from The South Journal
January 13, 2011
South Journal–Cubadebate website, one of the South Journal´s major news sources about Cuba, has denounced that Google cut its access to YouTube video services on the grounds of a copyright violation.
The cause allegedly was the use by Cubadebate of a piece of video about the presentation in the US city of Miami of the Legal Fund for Luis Posada Carriles, which the Cuba website recently published. The piece had been edited out of a longer video that was published on the Internet and was reproduced by several sites without any credit, Cubadebate explains.
The copyright claim was filed by the person who filmed former CIA agent Luis Posada Carriles announcing that he would be in Cuba this year as he claimed payment for his services—including the bombing in 1976 of a Cuban airliner that claimed 73 innocent lives. Following that claim, Google cut the access to YouTube video services in a moment when Cubadebate had already uploaded over 400 videos and had registered 1,6 million downloads.
It might seem the right response to a copyright violation, but not by mere chance it happened just when Luis Posada Carriles is facing a trial in El Paso, Texas for immigration fraud and his large terrorist background may come to surface during the process due to the huge amount of evidence and proofs about his terrorist actions.
As Cubadebate explains in its denunciation, YouTube is infected with videos showing manipulated and biased information about Cuba, and images that have been “stolen” from Cubadebate website, but Google has not taken any action in this respect.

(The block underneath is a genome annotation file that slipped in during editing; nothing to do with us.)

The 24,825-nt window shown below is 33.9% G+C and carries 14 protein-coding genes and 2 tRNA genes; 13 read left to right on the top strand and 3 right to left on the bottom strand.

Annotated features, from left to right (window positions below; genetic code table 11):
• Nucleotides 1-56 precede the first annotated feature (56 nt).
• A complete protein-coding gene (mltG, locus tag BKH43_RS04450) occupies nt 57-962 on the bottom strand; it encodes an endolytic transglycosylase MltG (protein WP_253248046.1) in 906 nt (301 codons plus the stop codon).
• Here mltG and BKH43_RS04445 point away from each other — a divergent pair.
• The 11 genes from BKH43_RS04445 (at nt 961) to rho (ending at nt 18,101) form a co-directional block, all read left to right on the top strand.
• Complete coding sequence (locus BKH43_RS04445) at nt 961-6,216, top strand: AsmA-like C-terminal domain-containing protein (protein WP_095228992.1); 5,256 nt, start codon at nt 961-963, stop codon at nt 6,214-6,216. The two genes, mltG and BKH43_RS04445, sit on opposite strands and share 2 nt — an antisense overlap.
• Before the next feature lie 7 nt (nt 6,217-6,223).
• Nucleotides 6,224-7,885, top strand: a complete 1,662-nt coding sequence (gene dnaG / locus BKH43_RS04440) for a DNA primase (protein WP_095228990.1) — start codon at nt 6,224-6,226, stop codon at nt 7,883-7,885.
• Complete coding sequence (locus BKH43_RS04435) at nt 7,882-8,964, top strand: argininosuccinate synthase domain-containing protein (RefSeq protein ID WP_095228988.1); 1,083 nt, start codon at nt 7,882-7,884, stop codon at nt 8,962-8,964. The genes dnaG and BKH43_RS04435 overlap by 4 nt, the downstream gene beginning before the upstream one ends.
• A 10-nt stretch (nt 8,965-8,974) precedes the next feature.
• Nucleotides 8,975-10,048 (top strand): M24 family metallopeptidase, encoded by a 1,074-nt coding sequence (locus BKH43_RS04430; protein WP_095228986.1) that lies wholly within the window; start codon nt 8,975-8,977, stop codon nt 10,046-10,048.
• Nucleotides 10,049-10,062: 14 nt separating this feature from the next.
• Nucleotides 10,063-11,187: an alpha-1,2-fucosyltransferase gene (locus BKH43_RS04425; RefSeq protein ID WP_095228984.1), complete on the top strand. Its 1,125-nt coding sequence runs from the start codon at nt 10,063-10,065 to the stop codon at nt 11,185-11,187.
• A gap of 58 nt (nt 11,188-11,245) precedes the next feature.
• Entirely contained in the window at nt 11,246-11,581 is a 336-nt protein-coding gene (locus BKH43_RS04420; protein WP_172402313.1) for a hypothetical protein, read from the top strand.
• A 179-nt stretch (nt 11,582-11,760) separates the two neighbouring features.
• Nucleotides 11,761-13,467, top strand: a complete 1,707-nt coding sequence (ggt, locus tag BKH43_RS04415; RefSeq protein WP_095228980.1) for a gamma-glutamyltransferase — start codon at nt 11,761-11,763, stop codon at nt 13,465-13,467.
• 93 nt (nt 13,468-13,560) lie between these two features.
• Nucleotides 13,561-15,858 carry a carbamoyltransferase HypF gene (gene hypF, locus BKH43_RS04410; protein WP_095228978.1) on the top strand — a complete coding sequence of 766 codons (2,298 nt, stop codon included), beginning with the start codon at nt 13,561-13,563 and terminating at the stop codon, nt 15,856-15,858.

Obviously, keeping public opinion behind the wall of silence that unsuccessfully tries to hide Posada´s crimes in such a crucial moment is a Must for those who protect him. They simply cannot allow more evidence to surface now; US public opinion has been kept away from learning about the horrors committed by the man who, the Miami-based “anti-Castro” groups want to make a appear as a hero.
The action by Google was strongly condemned by Cubadebate as an attempt against the Freedom of Expression of an alternative site that, due to the US economic blockade of Cuba, has no other choice than using a satellite-based connection and has no resources to manage its own multimedia servers. Not to mention that it can not purchase exclusive videos produced in the U.S. that reveal the impunity of Miami-based terrorists, which are significant for their news services.